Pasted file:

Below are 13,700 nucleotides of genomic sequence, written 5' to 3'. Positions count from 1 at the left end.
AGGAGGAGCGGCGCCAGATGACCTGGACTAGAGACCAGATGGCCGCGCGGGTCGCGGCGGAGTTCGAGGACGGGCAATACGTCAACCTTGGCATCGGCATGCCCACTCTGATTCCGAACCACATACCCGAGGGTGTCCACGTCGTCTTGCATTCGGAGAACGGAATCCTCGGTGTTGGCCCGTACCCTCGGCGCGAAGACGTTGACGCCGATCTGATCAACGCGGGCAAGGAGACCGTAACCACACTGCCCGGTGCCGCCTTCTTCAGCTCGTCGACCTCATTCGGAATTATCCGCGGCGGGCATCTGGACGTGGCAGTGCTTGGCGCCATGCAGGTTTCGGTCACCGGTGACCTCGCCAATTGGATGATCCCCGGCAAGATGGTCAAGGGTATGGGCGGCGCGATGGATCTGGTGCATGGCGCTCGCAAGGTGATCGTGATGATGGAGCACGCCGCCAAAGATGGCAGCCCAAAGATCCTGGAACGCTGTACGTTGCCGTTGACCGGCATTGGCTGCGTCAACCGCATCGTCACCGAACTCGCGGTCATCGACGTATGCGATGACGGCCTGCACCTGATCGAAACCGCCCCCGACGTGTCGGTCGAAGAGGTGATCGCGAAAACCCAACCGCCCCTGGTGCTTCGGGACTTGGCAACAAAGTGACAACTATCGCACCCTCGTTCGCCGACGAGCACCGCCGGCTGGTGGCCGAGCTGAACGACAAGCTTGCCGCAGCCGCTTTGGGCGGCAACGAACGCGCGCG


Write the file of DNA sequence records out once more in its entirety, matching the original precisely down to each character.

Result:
Below are 13,700 nucleotides of genomic sequence, written 5' to 3'. Positions count from 1 at the left end.
AGGAGGAGCGGCGCCAGATGACCTGGACTAGAGACCAGATGGCCGCGCGGGTCGCGGCGGAGTTCGAGGACGGGCAATACGTCAACCTTGGCATCGGCATGCCCACTCTGATTCCGAACCACATACCCGAGGGTGTCCACGTCGTCTTGCATTCGGAGAACGGAATCCTCGGTGTTGGCCCGTACCCTCGGCGCGAAGACGTTGACGCCGATCTGATCAACGCGGGCAAGGAGACCGTAACCACACTGCCCGGTGCCGCCTTCTTCAGCTCGTCGACCTCATTCGGAATTATCCGCGGCGGGCATCTGGACGTGGCAGTGCTTGGCGCCATGCAGGTTTCGGTCACCGGTGACCTCGCCAATTGGATGATCCCCGGCAAGATGGTCAAGGGTATGGGCGGCGCGATGGATCTGGTGCATGGCGCTCGCAAGGTGATCGTGATGATGGAGCACGCCGCCAAAGATGGCAGCCCAAAGATCCTGGAACGCTGTACGTTGCCGTTGACCGGCATTGGCTGCGTCAACCGCATCGTCACCGAACTCGCGGTCATCGACGTATGCGATGACGGCCTGCACCTGATCGAAACCGCCCCCGACGTGTCGGTCGAAGAGGTGATCGCGAAAACCCAACCGCCCCTGGTGCTTCGGGACTTGGCAACAAAGTGACAACTATCGCACCCTCGTTCGCCGACGAGCACCGCCGGCTGGTGGCCGAGCTGAACGACAAGCTTGCCGCAGCCGCTTTGGGCGGCAACGAACGCGCGCG